RASTA TIMES - Trinidad Carnival: Afri-Caribbean Resistance
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Trinidad Carnival: Afri-Caribbean Resistance
Posted: Tuesday, March 4, 2003

February 23, 2003
by Corey Gilkes


Carnival is colour, no doubt about that. Carnival is revelry, gay abandon a period when sexual inhibitions are lowered, all this is true. The "Mas" has also become very much a world festival: a period where the creative genius of people no matter what ethnic background, can be showcased for the entire world to admire, but Carnival as a forum for resistance to oppression? Many people familiar with the Carnival celebrations of Trinidad, Cuba, Brazil, New Orleans, Labour Day celebrations in the US and other places know about a wild, colourful, celebration just prior to Ash Wednesday. What is not so well known is that this colourful festival also served as a medium for resistance to white domination, particularly when one considers that the ways in which the British imposed their authority and "superiority" was [sometimes] much more sophisticated and subtle than the blatant thuggery that characterised North American racism. What is even more obscure is the actual origin of this festival.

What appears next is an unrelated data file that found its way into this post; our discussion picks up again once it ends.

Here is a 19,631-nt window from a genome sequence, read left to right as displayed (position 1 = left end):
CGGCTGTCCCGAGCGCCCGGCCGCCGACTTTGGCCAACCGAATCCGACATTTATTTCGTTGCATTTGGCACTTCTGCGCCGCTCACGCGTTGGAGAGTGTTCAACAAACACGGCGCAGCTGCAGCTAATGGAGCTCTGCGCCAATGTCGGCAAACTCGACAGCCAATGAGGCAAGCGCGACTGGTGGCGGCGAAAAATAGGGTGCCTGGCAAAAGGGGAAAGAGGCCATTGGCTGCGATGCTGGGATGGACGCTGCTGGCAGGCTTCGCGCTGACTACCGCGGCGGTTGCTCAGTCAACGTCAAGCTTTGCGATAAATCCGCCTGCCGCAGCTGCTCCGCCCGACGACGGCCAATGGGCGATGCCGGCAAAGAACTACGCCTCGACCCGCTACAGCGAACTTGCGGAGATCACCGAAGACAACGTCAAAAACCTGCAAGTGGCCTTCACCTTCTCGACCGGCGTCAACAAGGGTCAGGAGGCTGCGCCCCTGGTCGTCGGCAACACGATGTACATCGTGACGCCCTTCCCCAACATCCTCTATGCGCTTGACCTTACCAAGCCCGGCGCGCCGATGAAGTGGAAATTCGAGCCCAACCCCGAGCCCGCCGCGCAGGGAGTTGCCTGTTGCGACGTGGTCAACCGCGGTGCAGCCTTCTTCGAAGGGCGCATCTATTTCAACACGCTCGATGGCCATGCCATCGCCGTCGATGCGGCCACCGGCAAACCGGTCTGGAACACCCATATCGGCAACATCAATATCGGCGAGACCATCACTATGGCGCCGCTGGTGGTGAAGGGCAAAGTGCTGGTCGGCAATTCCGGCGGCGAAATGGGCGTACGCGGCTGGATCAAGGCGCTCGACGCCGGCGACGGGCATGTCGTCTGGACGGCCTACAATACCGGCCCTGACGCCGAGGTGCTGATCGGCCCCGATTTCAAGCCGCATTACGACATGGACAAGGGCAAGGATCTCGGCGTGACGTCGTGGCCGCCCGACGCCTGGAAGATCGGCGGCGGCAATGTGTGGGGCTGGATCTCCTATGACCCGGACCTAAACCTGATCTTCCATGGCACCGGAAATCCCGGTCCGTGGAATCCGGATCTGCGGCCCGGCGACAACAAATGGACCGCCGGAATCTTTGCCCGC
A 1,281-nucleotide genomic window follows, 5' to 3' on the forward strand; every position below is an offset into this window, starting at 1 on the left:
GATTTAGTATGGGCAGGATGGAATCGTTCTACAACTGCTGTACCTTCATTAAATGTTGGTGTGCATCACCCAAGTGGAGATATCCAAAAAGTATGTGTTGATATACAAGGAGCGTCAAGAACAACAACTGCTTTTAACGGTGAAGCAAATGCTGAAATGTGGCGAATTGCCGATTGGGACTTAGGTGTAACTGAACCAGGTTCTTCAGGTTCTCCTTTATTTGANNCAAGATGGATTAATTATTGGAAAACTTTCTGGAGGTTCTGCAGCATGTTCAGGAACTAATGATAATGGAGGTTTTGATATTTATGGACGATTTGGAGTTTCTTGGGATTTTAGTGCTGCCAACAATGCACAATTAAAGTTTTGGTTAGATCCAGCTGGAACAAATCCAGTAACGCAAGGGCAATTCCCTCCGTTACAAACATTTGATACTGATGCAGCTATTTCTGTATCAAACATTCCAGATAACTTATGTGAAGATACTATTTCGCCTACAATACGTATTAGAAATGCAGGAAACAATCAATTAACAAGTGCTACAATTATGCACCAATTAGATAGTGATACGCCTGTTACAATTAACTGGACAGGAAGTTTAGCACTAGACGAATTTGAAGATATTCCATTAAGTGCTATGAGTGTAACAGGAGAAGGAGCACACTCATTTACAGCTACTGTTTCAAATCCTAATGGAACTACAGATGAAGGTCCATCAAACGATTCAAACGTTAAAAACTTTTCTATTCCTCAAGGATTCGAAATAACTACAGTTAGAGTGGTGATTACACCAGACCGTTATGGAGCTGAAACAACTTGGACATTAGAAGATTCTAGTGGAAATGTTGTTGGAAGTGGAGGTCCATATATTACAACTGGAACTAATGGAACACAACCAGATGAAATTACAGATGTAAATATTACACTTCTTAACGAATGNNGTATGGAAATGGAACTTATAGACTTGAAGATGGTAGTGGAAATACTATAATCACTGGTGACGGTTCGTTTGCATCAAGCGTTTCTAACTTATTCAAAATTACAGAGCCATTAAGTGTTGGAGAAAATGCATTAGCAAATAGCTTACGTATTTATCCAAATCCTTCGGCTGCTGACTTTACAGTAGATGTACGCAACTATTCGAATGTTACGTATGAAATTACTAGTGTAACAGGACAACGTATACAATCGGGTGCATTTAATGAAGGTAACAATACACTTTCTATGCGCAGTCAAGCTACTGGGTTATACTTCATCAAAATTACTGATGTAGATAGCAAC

I wish to highlight the history of the African in this part of the Caribbean and their passive [and sometimes active] struggles by highlighting the festival and the musical tradition Trinidad is most famous for Carnival and calypso, since the history of our struggle is incomplete without an inclusion of these two traditions. Continue...
 

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